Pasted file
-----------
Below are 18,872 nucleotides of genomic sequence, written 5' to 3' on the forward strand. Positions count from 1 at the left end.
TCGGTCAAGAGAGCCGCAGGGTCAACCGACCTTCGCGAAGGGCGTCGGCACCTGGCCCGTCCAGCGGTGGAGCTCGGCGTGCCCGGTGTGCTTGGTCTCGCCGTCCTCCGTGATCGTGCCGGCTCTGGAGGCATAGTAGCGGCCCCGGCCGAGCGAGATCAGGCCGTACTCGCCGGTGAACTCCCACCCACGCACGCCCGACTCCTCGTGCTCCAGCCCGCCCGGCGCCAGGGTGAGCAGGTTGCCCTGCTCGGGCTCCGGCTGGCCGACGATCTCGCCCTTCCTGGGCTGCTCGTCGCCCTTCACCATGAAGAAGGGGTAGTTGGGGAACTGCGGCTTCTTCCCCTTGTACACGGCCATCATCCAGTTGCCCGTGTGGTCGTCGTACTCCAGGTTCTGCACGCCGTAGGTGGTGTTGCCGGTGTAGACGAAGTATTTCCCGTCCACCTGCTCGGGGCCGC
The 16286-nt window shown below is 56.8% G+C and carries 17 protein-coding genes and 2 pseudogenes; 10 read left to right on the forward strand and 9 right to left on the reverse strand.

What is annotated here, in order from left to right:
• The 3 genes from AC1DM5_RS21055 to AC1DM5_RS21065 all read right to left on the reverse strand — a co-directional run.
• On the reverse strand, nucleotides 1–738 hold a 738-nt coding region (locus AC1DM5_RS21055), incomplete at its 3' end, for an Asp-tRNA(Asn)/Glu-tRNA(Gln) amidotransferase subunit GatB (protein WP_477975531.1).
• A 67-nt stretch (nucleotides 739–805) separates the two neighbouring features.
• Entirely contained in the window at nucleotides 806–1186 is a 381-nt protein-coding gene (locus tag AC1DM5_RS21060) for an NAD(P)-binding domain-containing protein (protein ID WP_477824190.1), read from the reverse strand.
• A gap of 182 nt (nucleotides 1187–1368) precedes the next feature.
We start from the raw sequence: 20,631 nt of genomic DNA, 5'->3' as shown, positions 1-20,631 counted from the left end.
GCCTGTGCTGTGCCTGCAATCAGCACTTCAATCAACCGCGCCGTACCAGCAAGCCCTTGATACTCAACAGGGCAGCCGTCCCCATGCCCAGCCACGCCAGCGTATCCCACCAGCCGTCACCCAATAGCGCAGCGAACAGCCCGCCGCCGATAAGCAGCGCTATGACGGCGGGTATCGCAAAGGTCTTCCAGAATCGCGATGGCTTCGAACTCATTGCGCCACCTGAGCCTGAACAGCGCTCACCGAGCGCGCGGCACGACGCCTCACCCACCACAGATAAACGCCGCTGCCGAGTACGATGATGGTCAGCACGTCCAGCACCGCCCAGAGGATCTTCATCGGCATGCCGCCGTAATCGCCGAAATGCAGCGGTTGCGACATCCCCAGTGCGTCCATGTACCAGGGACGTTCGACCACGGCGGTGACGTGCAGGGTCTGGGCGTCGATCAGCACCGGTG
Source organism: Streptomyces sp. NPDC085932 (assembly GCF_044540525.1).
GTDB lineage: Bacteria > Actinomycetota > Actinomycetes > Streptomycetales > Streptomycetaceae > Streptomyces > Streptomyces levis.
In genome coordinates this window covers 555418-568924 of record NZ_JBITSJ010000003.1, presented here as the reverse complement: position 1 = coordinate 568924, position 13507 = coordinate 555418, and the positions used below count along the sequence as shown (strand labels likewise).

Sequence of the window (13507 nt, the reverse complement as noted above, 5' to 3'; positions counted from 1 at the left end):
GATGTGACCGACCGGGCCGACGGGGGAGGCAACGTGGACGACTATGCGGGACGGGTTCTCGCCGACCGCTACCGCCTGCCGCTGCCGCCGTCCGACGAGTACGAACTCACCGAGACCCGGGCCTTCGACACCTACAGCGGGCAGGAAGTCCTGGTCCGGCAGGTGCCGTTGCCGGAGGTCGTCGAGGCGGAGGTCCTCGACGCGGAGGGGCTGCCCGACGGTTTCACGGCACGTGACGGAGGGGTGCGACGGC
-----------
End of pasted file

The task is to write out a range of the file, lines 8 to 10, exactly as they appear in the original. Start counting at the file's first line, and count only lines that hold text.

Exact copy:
• Entirely contained in the window at nucleotides 806–1186 is a 381-nt protein-coding gene (locus tag AC1DM5_RS21060) for an NAD(P)-binding domain-containing protein (protein ID WP_477824190.1), read from the reverse strand.
• A gap of 182 nt (nucleotides 1187–1368) precedes the next feature.
We start from the raw sequence: 20,631 nt of genomic DNA, 5'->3' as shown, positions 1-20,631 counted from the left end.